Coincidence theory (that there are lots of coincidences and that this is *much* more likely than that anyone has privately acted to achieve the apparently co-ordinated result we see, which would of course be a ‘conspiracy theory’ and therefore mad) is, as so often,  helpful here.

Arresting Dead People is a Waste of Time

The statement took pains to mention that the Sussex Police said they ‘would have arrested’ Bishop Bell, had he been alive. This statement, we now know,  was made at the request of the Church. The police in fact have almost no involvement in charges against dead people, because they cannot be tried and there is therefore no point in arresting or charging them, or in gathering evidence against them.  Their only involvement in such cases is to see if anyone still alive might be affected. Given that the charges relate to alleged events almost 70 years ago, this is unlikely. And an arrest is not in any way evidence let alone proof of guilt. Alas, as hardly anyone in the upper reaches of English society understands English law any more, this simple fact has been little noted.


A Prelate in two minds?


The Bishop of Durham then said that the Church had not actually said it thought Bishop Bell was guilty.

Then he, or someone acting on his behalf, announced that actually it had. See here:

Eventually, at the end of June, the distinguished historian Lord (Alistair) Lexden and others obtained a debate in the House of Lords about historic abuse, in which the George Bell case was a major topic.  You may read it here

Another of those Coincidences

By another of those coincidences, two days before this debate, the Church announced an ‘Independent review’ into the Bell matter. See here

As of today (Wednesday 16th November 2016, almost five months after this announcement) *no further action has been taken on this review* . Can it really be so hard to find anyone independent enough to do it?  Have they tried New Zealand?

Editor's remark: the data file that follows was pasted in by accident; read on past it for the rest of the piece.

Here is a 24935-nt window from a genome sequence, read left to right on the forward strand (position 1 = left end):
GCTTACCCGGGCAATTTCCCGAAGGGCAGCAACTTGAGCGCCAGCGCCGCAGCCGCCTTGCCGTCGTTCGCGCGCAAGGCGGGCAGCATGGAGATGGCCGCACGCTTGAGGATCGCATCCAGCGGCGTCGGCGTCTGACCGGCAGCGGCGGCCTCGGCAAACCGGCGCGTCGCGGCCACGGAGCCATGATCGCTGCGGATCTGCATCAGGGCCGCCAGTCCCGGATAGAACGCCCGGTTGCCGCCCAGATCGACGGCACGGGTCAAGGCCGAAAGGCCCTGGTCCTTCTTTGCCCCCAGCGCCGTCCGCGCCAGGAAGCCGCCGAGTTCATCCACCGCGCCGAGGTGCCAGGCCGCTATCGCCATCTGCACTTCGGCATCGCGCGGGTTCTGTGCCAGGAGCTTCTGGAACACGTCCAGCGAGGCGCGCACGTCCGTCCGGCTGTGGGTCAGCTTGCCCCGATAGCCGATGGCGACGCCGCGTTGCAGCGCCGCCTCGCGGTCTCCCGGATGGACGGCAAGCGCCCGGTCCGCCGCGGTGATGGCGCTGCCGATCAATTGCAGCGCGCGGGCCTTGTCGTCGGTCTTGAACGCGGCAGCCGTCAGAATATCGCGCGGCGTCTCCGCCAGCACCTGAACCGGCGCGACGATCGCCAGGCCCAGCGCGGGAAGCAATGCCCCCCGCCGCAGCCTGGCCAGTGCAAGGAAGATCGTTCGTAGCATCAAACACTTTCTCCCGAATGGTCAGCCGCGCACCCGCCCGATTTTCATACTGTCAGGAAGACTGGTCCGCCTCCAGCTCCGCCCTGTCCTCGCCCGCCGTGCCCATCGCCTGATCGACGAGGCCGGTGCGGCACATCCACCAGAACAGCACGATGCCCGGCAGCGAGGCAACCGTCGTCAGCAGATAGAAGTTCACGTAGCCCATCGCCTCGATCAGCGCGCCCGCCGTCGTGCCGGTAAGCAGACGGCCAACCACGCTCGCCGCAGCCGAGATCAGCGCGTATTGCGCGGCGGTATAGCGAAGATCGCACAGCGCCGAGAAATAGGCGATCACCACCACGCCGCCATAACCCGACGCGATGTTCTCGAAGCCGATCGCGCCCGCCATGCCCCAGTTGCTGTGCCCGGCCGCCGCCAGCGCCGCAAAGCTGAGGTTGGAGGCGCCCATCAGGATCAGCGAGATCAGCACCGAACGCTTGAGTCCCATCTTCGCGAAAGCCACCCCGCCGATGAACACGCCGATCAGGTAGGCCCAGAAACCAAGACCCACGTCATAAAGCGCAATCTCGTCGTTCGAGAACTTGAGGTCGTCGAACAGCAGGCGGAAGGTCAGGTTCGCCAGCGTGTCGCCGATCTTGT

During the debate, the Bishop of Chelmsford, the Rt Revd Stephen Cottrell (probably new to the case) promised : ‘I need the House to be clear that we are not marking our own homework. The reviewer who will undertake this review is independent.’


A sharp intake of breath 

He also said (and if his hearing is good he will have heard my involuntary sharp intake of breath from the gallery where I was sitting when he said it ) that George Bell’s accuser had spoken to the press ‘because some in the George Bell Group had made hurtful comments about her.’

Now, I am familiar with all the members of the George Bell Group, to which I don’t formally belong but of which I am an open sympathiser. We have been united in the view that we feel every sympathy with the alleged victim. We have not criticised her. We have not criticised the award of compensation to her, or the sympathetic treatment of her by the Church. These are all perfectly reasonable actions in the circumstances . The allegation was made long after the alleged events (which she says took place when she was a child) but it is still a very serious one.

They have to accept he might be innocent. We have to accept he might be guilty

Just as the Church has to accept that her accusation remains an allegation until proven beyond reasonable doubt, Bishop Bell’s defenders have to accept that it might one day be so proved.


How English Law works – a brief guide

This is how English law works. The court automatically tries the facts as they can be ascertained and proved. If you or I accuse someone of robbing or harming us, however plain it seems to you or me that the accused is guilty, the police and the courts will (quite rightly) insist on treating him or her as innocent until proven guilty, or until he or she admits the charge. It is not an insult to you or me to do so. It is simply justice. Nor is it hurtful for the accused person’s lawyer to cross examine you or me on our evidence. That too is justice. We would expect the same if we were the accused.